The cries and sounds exemplified in the DVD seem to overlap with one another. While I make no claim that my hearing is as perfect as Dunstan's, it seems that this is exactly what the DVD makers are counting on. The goal of DBL is to place the idea that the sounds babies make are formed based upon their underlying causes, that these sounds are universal, and that if the efforts that a parent makes to respond to these sounds are wrong, it is a matter of the parent needing to get better at listening. Form seems to be applied to noise, with that noise only being nominally differentiable in any consistent way, and any error is attributed to the user and not the model. The hypothesis, in practice, is almost unfalsifiable and relies largely on confirmation bias. This is evident in the BBS and blog entries and comments of frustrated parents who have bought into the system. Frequently, parents complain of being only able to recognize one or two sounds, often the most general and common of the causes for which an infant would require attention. While watching I found this offensive and reminiscent of faith healing. Unfortunately, there seems to be no James Randi devoted to products designed to bilking parents out of money.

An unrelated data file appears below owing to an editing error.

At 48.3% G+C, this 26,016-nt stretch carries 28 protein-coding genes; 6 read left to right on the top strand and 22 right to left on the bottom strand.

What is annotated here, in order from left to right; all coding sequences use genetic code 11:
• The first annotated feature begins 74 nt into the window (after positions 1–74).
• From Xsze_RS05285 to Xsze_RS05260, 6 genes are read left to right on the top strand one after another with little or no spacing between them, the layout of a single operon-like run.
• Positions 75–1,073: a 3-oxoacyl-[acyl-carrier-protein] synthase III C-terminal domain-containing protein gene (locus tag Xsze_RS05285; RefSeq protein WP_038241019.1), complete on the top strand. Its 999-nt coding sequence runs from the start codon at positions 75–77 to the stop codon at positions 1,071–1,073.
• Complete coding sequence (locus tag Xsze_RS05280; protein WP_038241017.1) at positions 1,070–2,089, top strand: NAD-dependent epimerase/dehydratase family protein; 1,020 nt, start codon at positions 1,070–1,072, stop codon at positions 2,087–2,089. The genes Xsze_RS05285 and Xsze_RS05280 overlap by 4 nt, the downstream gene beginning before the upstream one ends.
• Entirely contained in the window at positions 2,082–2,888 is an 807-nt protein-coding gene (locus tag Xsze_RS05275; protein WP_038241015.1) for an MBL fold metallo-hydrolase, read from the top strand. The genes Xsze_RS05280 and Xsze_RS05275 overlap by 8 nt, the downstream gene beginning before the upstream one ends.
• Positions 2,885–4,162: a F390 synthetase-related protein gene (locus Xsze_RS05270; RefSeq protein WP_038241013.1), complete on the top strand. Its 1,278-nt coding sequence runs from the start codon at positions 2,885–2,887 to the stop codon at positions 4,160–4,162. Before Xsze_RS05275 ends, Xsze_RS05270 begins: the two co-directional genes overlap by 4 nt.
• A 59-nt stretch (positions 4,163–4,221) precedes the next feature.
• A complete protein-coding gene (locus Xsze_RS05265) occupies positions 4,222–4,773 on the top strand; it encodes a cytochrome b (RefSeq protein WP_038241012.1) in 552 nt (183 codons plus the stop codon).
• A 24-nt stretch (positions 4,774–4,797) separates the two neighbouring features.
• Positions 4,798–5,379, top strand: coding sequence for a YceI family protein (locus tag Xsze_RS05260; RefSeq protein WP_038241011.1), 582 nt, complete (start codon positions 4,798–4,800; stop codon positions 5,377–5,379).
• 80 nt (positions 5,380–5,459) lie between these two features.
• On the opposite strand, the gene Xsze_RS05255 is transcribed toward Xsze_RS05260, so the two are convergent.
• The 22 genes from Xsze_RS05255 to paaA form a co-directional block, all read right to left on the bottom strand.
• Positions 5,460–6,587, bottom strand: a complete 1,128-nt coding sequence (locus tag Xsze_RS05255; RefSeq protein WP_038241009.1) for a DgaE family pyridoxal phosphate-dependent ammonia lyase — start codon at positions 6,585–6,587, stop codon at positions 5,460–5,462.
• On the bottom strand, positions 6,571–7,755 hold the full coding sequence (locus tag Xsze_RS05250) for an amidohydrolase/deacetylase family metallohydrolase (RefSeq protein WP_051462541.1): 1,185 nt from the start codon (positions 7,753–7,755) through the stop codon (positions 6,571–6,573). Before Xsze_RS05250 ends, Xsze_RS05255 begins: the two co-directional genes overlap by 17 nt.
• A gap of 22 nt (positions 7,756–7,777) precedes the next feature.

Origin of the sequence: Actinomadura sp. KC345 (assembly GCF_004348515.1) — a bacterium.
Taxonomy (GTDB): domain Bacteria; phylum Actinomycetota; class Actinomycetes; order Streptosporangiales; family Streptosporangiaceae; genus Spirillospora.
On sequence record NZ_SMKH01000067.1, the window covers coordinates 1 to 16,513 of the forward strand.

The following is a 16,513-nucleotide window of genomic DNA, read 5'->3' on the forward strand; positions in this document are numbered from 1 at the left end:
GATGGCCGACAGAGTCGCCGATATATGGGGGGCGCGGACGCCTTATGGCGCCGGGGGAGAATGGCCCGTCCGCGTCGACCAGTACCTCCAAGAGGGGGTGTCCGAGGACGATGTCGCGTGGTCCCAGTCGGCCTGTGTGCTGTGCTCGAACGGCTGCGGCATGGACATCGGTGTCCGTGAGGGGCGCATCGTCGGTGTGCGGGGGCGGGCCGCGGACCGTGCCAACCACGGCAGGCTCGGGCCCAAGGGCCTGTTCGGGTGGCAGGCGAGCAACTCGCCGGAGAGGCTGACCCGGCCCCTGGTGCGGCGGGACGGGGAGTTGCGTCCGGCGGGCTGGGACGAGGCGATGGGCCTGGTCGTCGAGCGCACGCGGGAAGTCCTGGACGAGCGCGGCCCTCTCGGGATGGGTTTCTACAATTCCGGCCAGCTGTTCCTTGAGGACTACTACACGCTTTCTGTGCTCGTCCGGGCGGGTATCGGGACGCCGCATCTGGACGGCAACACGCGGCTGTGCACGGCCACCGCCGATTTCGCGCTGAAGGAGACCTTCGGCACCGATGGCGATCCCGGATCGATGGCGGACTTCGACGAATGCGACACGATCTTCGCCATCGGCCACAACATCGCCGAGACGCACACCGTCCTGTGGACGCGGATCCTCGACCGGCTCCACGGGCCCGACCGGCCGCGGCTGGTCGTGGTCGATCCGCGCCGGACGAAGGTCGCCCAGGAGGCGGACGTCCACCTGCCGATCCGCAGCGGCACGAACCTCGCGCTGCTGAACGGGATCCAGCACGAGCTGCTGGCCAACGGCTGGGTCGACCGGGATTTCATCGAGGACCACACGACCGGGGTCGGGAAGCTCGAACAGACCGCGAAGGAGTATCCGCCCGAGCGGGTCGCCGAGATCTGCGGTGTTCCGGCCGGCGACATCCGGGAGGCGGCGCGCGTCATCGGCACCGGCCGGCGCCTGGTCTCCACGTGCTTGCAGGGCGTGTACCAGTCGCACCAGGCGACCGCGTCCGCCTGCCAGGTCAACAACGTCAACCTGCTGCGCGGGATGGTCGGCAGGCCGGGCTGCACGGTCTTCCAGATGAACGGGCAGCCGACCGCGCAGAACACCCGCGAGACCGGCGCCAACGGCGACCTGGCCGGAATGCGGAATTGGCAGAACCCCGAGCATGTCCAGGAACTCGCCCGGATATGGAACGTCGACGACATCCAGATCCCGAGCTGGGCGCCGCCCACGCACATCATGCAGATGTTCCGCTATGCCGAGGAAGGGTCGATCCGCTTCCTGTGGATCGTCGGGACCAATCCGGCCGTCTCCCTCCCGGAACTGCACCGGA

While I found the DVDs distasteful I was unprepared for the company's website, which, while giving off the appearance of well-meaningness, was downright offensive. The site unsurprisingly, and this is not an object of my offense, is geared towards convincing parents to buy DVDs and enroll in training to teach the methods of DBL. This ( may be the latest, though not most brazen, attempt to create a new type of Black Belt Academy. What I find truly objectionable is the attempt to claim evidence and research-based standing while at the same time vilifying and dismissing the very notion of independent research and review. An excerpt:

For 8 years, worldwide research was conducted that finally validated a remarkable idea:
that every baby, of every race, colour, & culture made these same 5 sounds before they